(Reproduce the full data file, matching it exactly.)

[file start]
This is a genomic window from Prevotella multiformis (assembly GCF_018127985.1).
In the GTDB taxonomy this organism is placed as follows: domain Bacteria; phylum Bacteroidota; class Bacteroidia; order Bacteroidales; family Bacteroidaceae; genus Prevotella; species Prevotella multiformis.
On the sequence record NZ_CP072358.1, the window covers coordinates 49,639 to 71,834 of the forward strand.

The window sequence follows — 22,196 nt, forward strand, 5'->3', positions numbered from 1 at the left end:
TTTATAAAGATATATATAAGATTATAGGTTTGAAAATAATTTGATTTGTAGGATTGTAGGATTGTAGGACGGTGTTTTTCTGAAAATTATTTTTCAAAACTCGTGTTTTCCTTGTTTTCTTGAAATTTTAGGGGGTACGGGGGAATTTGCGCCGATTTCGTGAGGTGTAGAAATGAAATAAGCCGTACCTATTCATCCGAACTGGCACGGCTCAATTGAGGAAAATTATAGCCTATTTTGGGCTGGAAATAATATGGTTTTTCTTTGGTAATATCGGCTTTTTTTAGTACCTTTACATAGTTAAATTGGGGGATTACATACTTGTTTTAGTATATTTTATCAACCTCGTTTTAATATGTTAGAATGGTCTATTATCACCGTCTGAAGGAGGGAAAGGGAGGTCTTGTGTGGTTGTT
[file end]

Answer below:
This is a genomic window from Prevotella multiformis (assembly GCF_018127985.1).
In the GTDB taxonomy this organism is placed as follows: domain Bacteria; phylum Bacteroidota; class Bacteroidia; order Bacteroidales; family Bacteroidaceae; genus Prevotella; species Prevotella multiformis.
On the sequence record NZ_CP072358.1, the window covers coordinates 49,639 to 71,834 of the forward strand.

The window sequence follows — 22,196 nt, forward strand, 5'->3', positions numbered from 1 at the left end:
TTTATAAAGATATATATAAGATTATAGGTTTGAAAATAATTTGATTTGTAGGATTGTAGGATTGTAGGACGGTGTTTTTCTGAAAATTATTTTTCAAAACTCGTGTTTTCCTTGTTTTCTTGAAATTTTAGGGGGTACGGGGGAATTTGCGCCGATTTCGTGAGGTGTAGAAATGAAATAAGCCGTACCTATTCATCCGAACTGGCACGGCTCAATTGAGGAAAATTATAGCCTATTTTGGGCTGGAAATAATATGGTTTTTCTTTGGTAATATCGGCTTTTTTTAGTACCTTTACATAGTTAAATTGGGGGATTACATACTTGTTTTAGTATATTTTATCAACCTCGTTTTAATATGTTAGAATGGTCTATTATCACCGTCTGAAGGAGGGAAAGGGAGGTCTTGTGTGGTTGTT